Wednesday, August 24, 2016

What's On Netflix?: THE GET DOWN

Welcome to another installment of WHAT'S ON NETFLIX?, where we review hidden gems and wonderful pieces of filmmaking on Netflix. This week we take a look at another brilliant and dazzling installment in Baz Luhrmann's career, a director known for his brilliant set and costume design. The series that just recently exploded onto Netflix...THE GET DOWN.

The Get Down is a Netflix original series set in The Bronx during the 1970's. The series revolves around the main character Ezekiel, a young man who is obsessed with the art form of hip hop and rap or what the series refers to as being a "wordsmith." Ezekiel is looking for love in a church singer with dreams of being a disco star named Mylene Cruz. The two's love is thwarted by Mylene believing she can leave The Bronx and have a career in disco, and she believe's that Ezekiel has no future with his rapping. The series revolves mainly around Ezekiel trying to win the love of Mylene. Ezekiel believes that rapping is his only future and he will do what he can to make it a reality. After being tugged and yanked around by the adults in his life, he teams up with the upcoming DJ apprentice known as Shaolin Fantastic. A young man mentoring under the very popular DJ in the Bronx; Grandmaster Flash. After attending a party, Shaolin Fantastic, Ezekiel and their crew, known as "The Get Down Brothers", must rap battle another crew in order to win the respect of the city and the scene of hip hop.

The Get Down is very original which is nothing less than what we would expect from Baz Luhrmann. With a year of adaptions and remakes flooding the media, it is very refreshing to see many new things this year like The Get Down. The first note to appreciate is that the writing is incredible. It's very difficult to write hip hop, and hip hop scenes, but the series seems to have a flow and a wonderful feel of vibes from start to finish just like a hip hop song. The writing fits perfectly to the feeling and vibes that the show brings.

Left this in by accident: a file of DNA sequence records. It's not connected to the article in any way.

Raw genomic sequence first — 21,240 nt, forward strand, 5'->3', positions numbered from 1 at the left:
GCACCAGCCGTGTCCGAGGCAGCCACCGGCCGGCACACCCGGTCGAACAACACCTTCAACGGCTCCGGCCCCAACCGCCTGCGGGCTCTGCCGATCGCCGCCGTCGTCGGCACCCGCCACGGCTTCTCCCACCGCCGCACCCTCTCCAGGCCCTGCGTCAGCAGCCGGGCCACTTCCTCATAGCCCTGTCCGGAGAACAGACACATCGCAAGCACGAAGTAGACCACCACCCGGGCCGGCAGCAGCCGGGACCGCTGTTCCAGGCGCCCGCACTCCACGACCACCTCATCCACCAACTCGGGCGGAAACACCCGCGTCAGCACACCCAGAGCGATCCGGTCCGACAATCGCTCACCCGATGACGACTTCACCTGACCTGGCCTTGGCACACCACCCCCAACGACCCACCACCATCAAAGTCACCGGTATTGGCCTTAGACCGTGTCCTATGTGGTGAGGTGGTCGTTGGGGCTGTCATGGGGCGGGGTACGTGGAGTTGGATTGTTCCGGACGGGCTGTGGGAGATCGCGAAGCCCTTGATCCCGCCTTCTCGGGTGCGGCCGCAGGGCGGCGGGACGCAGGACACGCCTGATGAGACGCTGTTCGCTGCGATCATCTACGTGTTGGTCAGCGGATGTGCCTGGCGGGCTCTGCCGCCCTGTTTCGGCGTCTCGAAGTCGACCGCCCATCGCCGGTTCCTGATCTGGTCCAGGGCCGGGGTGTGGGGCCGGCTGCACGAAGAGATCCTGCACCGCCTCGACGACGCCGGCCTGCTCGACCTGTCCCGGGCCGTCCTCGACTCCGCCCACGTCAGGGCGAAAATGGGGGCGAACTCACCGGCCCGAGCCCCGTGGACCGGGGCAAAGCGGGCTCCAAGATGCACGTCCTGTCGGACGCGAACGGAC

Another exquisite trait that the series brings to the table is the performances. Since the only notable actor is Shameik Moore (Dope) who plays the role of Shaolin Fantastic, the rest of the actors are up-and-coming or new to the screen. Despite all of the actors being newer, they are all very talented. Every performance is believable, and the emotion that is shared between Ezekiel and Mylene is absolutely wonderful and astounding.

As far as other design elements go, The Get Down is pretty straight forward. The cinematography is very simple, and despite the usual extravaganza that Baz Luhrmann brings to the table, the design is very straight forward. Costume and set choices are brilliant and just flour with raging 70's energy. And not to mention the soundtrack, a plethora and glorious concoction of hyper involved disco tunes and flow heavy, word heavy, hip hop songs.

The Get Down is another piece of living proof that Netflix is becoming a ridiculously incredible source of outlet and distribution for filmmakers working on making their dreams come true. The series has a very strong story with a very strong finish. The characters and acting is absolutely incredible, and the soundtrack, costume, and set design are just the icing on top of what is already a wonderful piece of filmmaking.

Joshua's Score: 10/10


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